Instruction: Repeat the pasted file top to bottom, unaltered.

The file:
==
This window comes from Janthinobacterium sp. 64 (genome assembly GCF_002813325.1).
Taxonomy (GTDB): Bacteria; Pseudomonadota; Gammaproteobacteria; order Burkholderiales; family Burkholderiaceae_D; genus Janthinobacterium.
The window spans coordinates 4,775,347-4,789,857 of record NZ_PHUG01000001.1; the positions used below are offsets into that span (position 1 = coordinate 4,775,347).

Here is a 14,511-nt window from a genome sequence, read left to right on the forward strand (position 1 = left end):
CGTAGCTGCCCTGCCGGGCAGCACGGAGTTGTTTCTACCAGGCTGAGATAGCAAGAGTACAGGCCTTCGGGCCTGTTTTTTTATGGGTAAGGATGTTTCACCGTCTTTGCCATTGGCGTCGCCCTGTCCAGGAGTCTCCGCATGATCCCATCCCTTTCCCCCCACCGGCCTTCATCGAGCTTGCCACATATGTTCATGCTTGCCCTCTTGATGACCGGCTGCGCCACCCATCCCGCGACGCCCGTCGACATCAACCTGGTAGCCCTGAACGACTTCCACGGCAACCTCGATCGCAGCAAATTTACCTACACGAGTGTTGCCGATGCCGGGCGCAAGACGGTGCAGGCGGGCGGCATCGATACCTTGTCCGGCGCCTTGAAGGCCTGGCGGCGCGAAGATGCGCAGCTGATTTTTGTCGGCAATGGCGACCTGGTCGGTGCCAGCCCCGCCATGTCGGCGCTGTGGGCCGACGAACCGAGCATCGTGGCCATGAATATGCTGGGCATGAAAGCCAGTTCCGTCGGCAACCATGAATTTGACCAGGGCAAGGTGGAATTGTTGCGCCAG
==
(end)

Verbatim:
This window comes from Janthinobacterium sp. 64 (genome assembly GCF_002813325.1).
Taxonomy (GTDB): Bacteria; Pseudomonadota; Gammaproteobacteria; order Burkholderiales; family Burkholderiaceae_D; genus Janthinobacterium.
The window spans coordinates 4,775,347-4,789,857 of record NZ_PHUG01000001.1; the positions used below are offsets into that span (position 1 = coordinate 4,775,347).

Here is a 14,511-nt window from a genome sequence, read left to right on the forward strand (position 1 = left end):
CGTAGCTGCCCTGCCGGGCAGCACGGAGTTGTTTCTACCAGGCTGAGATAGCAAGAGTACAGGCCTTCGGGCCTGTTTTTTTATGGGTAAGGATGTTTCACCGTCTTTGCCATTGGCGTCGCCCTGTCCAGGAGTCTCCGCATGATCCCATCCCTTTCCCCCCACCGGCCTTCATCGAGCTTGCCACATATGTTCATGCTTGCCCTCTTGATGACCGGCTGCGCCACCCATCCCGCGACGCCCGTCGACATCAACCTGGTAGCCCTGAACGACTTCCACGGCAACCTCGATCGCAGCAAATTTACCTACACGAGTGTTGCCGATGCCGGGCGCAAGACGGTGCAGGCGGGCGGCATCGATACCTTGTCCGGCGCCTTGAAGGCCTGGCGGCGCGAAGATGCGCAGCTGATTTTTGTCGGCAATGGCGACCTGGTCGGTGCCAGCCCCGCCATGTCGGCGCTGTGGGCCGACGAACCGAGCATCGTGGCCATGAATATGCTGGGCATGAAAGCCAGTTCCGTCGGCAACCATGAATTTGACCAGGGCAAGGTGGAATTGTTGCGCCAG